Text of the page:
Temple Fortune (Hendon NW11)
Temple Fortune was once part of a Saxon manor called Bleccanham. The name Temple Fortune appears on a map dated 1754, but refers to the Knights of St John, who held land in Hendon around 1240. The 'fortune' means a small settlement ('tune') on the road from Hampstead to Hendon, arrived at before ('for') the main settlement of Hendon. By the end of the 18th century, Temple Fortune Farm was established on the northern side of Farm Close.
The Finchley Road (1829) replaced an earlier lane called Ducksetters Lane as a route to Finchley, and provided the first direct link to Golders Green and Childs Hill. A small hamlet grew around the junction of Bridge Lane and Finchley Road. Hendon Park Row in 1860s was a row of thirty small cottages built for the labourers of a local brickworks. These were mostly demolished around 1956, with the exception of number 14, and 42a Temple Gardens.
Anglican Deaconesses ran a small dame school and tin chapel in Hendon Park Row in the 1890s and 1900s, which developed to become St Barnabas (1915). By the end of the 19th century there were around 300 people living in the area, which included a laundry and a small hospital for children with skin diseases. In 1895 a Jewish Cemetery was laid out in Hoop Lane. Golders Green Crematorium was opened in 1902 (although much of it was built after 1905).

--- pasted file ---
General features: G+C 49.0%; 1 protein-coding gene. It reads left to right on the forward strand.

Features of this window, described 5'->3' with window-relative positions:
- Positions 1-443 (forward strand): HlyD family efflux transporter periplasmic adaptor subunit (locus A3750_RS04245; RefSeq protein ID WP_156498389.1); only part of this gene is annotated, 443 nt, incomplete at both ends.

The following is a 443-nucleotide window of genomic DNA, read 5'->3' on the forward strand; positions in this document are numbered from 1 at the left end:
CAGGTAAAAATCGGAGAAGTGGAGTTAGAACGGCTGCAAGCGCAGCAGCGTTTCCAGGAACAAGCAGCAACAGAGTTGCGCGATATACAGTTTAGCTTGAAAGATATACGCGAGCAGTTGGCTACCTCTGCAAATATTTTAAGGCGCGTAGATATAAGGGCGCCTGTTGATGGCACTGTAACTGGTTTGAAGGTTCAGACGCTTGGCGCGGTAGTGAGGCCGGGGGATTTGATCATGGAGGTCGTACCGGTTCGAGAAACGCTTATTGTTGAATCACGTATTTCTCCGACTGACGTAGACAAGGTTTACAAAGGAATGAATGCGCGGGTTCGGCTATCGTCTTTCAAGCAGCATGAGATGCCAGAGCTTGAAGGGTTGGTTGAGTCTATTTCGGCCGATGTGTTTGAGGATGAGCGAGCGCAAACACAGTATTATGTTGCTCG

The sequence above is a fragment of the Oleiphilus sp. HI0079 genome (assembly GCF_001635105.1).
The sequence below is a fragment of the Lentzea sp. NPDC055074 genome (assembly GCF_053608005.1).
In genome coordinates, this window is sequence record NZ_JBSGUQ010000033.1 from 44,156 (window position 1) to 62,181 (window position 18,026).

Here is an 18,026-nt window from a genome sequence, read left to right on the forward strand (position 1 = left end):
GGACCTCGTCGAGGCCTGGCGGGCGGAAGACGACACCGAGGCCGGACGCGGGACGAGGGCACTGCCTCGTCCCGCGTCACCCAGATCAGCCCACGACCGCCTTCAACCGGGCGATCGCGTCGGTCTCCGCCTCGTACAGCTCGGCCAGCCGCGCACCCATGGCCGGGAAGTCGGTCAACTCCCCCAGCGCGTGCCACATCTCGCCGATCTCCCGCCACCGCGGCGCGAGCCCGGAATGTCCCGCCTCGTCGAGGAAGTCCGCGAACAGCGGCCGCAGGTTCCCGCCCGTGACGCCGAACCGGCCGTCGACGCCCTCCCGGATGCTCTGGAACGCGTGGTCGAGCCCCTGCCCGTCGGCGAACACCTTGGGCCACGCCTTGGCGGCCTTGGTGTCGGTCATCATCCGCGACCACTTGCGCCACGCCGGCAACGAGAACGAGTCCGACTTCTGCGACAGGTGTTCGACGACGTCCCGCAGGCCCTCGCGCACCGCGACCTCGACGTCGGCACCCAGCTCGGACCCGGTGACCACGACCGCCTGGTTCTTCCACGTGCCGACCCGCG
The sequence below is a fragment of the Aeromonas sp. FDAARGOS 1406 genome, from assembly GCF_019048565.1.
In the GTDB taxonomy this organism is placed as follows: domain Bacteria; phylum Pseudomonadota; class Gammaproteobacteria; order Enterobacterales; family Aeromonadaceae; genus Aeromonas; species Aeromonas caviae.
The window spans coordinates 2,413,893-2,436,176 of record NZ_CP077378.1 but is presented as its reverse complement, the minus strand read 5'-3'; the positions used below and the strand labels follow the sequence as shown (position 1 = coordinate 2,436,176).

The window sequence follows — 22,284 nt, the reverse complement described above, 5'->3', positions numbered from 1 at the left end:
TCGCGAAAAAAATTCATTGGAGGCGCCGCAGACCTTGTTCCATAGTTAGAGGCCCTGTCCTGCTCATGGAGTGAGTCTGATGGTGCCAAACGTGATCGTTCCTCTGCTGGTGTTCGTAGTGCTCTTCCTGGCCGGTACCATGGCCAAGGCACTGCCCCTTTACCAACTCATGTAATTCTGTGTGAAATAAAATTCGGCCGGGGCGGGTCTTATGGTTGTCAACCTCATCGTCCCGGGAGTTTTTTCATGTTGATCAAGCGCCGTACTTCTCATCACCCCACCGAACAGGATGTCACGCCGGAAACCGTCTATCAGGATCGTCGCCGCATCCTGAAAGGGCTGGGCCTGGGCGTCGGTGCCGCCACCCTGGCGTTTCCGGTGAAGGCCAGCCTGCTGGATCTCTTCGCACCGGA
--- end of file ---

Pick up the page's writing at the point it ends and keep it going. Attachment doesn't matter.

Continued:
Temple Fortune Farm was removed to build the Arcade and Gateway House (c1911). Although the area had horse drawn omnibuses as early as the 1880s, it was the tramline of 1910 from Church End Finchley to Golders Green Station that led to house building in the area west of the Finchley Road. The Carmelite Monastery was established in Bridge Lane in 1908. Golders Green Police Station was opened in Temple Fortune in 1913.
The Catholic Church, St Edward the Confessor, Finchley Road, was built in 1916. Where Marks and Spencer is was once Orpheum Theatre (1930). It was intended to rival the Hippodrome in Golders Green. Famous people connected with the area are on the whole connected to the Aida Foster School of Drama (1929 - 1969), Finchley Road. Former students include Barbara Windsor, Elizabeth Taylor and Jean Simmons.
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